Ghost towns. Thanks to almost a century of Hollywood epics the mere mention of the term “ghost town” conjure images of dusty streets with blowing tumble weeds and hitching posts, empty buildings, and a dusty saloon with bottles on the shelf. As with so much of what comes from the movie capital the reality is far different from the fantasy.
Still, from Pompeii to Vulture City these empty places capture our imagination. They fill us with dreams of adventure, of exploration, and of lost treasure.
One of the most amazing things found in my initial research on the ghost towns of Arizona was the popularity of these lost and forgotten places. Just this week the Arizona Republic published an article on ghost towns, A simple website that chronicles ghost towns has tens of thousands of hits every month.

Ghost towns have been an important part of my life for the last thirty years. During the past two years they have played a dominating role as we compiled material for our newest book, Ghost Towns of the Southwest, and the one currently under construction, Ghost Towns of Route 66. One of the first lessons learned in our endeavor to record the history of these places was how fragile they are. Towns with extensive ruins ten years ago are difficult to locate today, the result of time and vandalism.
Others such as Jerome, Tombstone, and Oatman have survived and even prospered as idealized recreations or as colonies of eclectic artists. Then there are those die hards, places such as Bisbee where time seems suspended even though the town is but a shadow of what it was during the glory days of the early 20Th century.

In our endeavors to chronicle the ghost towns of the southwest we widened the lens a bit to include communities that predate the arrival of the Spanish as well as the first colonial outposts of the Europeans. The lesson learned here was not to take ourselves or the monuments we build to seriously as time has a way of whittling both down to size.

Perhaps the greatest challenge in writing Ghost Towns of the Southwest was in locating reliable or accurate sources for chronicling the history of these old towns. Obviously for the history of the communities that predate the arrival of the Spanish, reliance is heavy on the latest archaeological findings.
However, the towns that we most associate with the term ghost town, those of the pre state hood period, are difficult if not impossible to accurately document. Some of these towns were driven by speculation and as a result it was in the best interest of those who stood to profit to stretch the truth. Others were little more than transient camps with a business district that consisted of rough hewn wood frames with canvas sides and roofs.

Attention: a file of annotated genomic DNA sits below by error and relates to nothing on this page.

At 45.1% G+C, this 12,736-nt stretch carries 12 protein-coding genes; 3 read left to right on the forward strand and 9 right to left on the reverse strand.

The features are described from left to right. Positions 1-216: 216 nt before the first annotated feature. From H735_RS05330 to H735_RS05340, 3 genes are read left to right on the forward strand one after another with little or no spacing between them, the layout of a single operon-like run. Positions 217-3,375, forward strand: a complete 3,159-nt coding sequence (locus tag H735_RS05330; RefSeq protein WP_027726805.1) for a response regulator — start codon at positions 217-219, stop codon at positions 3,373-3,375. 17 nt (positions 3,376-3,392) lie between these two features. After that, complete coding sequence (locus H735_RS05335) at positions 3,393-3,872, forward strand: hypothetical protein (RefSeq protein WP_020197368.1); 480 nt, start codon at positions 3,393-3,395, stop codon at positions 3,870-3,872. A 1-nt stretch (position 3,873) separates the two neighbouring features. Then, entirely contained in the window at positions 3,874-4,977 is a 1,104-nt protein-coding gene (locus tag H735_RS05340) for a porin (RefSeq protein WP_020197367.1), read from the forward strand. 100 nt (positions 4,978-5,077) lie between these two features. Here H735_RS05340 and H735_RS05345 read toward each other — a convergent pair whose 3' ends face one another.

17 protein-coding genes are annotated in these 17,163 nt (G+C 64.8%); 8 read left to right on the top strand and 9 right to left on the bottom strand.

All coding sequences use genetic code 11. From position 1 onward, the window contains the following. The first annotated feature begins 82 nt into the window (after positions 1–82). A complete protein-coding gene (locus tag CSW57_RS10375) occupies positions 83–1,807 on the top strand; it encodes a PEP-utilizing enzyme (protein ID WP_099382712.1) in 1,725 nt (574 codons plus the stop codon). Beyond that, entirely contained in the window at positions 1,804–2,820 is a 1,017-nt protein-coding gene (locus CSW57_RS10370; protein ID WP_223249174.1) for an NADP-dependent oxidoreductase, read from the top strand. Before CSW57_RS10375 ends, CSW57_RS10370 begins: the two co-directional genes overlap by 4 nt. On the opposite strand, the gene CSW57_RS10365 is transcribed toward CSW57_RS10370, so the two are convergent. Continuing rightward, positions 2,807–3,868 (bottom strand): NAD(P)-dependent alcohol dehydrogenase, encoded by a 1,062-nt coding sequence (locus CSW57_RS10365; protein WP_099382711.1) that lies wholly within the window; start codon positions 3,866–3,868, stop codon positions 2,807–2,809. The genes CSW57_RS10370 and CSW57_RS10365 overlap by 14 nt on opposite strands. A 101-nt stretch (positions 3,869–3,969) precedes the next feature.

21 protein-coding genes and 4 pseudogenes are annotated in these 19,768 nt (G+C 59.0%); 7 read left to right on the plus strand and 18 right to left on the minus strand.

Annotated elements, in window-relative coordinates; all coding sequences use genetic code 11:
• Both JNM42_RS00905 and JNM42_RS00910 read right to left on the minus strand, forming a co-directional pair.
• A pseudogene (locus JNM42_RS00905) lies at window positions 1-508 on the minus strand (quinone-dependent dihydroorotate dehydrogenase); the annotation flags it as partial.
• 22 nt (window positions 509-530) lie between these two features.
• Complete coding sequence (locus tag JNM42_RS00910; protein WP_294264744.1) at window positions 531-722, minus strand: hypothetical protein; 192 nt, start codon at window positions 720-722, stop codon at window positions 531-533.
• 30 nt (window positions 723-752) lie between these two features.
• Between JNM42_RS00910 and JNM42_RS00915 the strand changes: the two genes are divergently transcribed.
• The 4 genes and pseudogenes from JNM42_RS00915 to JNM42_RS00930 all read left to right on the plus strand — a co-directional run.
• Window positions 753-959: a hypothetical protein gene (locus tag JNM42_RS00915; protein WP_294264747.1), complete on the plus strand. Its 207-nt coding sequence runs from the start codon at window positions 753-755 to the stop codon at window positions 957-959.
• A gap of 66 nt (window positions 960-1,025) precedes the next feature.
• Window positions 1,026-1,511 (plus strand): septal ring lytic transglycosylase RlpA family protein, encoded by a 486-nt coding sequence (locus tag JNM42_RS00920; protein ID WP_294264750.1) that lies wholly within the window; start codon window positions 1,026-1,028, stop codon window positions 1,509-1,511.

As an example the estimates, including comparative census records, place the peak population of Vulture City somewhere between several hundred and several thousand. Many communities ebbed and flowed with each new strike.
One of the most fascinating discovery’s in our research for this book was the level of modernity and sophistication in some of the most remote mining camps imaginable. Swansea, west of Parker, Arizona supported an automobile dealer during the teens. White Hills in Mohave County had electricity before 1900.
Still, the most curious aspect of my research was the collision of past and future that took place, especially after 1900. Wyatt Earp died in Los Angeles during the 1920s. Also during the 1920s Jim Roberts, another frontier era lawman, had his shoot out with bank robbers.
At the Palace Station on the Senator Highway between Prescott and Crown King, Arizona paasengers on stage coaches utilized the facilities as did drivers of T model Fords. In 1903, Buffalo Bill purchased a new Michigan automobile. Geronimo, the legendary Apache warrior, was photographed in an automobile.
This laid the groundwork for the next challenge, deciphering the various alignments of Route 66, seeking out the ghost towns of the modern era, and chronicling their unique histories. Now, lets see what I can find out about Hockerville, Oklahoma.

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